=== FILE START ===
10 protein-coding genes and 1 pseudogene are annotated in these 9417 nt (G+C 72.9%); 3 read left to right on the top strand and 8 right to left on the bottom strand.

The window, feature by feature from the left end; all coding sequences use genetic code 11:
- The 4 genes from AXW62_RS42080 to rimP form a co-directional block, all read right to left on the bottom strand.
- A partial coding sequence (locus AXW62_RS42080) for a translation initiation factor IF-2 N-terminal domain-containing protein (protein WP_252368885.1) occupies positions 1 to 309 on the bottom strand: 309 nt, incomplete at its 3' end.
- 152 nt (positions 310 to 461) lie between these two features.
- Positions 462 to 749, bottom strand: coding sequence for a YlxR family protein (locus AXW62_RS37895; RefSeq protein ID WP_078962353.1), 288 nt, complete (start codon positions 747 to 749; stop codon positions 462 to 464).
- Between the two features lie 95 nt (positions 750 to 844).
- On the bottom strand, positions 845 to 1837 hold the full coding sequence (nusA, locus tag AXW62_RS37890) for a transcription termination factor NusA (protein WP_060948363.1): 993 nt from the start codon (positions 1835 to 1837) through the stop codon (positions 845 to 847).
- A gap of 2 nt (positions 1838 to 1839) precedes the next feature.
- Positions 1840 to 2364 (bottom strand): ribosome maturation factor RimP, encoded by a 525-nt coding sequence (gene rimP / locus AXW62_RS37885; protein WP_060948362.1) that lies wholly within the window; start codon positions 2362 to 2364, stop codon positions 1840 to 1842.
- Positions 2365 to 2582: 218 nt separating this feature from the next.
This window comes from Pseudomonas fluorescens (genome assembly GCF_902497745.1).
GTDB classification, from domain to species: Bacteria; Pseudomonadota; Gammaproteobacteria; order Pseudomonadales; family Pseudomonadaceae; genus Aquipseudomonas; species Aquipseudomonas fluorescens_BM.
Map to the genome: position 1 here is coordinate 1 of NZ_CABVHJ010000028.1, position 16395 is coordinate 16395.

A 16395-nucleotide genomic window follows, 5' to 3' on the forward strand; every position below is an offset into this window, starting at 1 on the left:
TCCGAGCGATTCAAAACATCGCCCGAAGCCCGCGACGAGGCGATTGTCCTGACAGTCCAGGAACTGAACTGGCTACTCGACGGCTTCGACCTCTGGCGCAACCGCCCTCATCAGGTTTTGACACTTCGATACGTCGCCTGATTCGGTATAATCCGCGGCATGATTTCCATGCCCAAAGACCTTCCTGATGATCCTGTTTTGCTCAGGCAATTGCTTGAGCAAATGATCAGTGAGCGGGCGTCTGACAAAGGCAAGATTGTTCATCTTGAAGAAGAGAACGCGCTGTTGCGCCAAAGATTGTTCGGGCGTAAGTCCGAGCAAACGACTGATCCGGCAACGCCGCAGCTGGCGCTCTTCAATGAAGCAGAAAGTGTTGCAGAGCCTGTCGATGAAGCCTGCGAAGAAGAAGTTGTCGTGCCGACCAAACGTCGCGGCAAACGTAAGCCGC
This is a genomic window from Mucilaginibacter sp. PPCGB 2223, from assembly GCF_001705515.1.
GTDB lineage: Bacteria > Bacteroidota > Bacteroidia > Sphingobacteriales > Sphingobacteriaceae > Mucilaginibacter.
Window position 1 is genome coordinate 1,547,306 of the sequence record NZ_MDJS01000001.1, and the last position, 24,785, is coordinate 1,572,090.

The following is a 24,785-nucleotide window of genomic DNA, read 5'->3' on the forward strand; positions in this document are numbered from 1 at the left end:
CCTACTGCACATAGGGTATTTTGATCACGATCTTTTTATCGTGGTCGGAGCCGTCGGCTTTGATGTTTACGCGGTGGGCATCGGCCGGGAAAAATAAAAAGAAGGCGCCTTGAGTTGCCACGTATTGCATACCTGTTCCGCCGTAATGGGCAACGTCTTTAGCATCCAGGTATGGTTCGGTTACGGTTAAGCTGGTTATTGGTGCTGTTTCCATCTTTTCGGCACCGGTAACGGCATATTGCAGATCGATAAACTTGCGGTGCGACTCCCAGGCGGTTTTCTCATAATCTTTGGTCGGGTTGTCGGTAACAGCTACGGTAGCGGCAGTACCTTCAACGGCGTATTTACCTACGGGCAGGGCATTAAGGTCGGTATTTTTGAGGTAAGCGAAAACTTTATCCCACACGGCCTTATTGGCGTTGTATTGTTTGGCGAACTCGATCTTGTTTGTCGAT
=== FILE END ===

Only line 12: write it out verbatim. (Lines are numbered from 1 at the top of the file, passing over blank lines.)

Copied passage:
This window comes from Pseudomonas fluorescens (genome assembly GCF_902497745.1).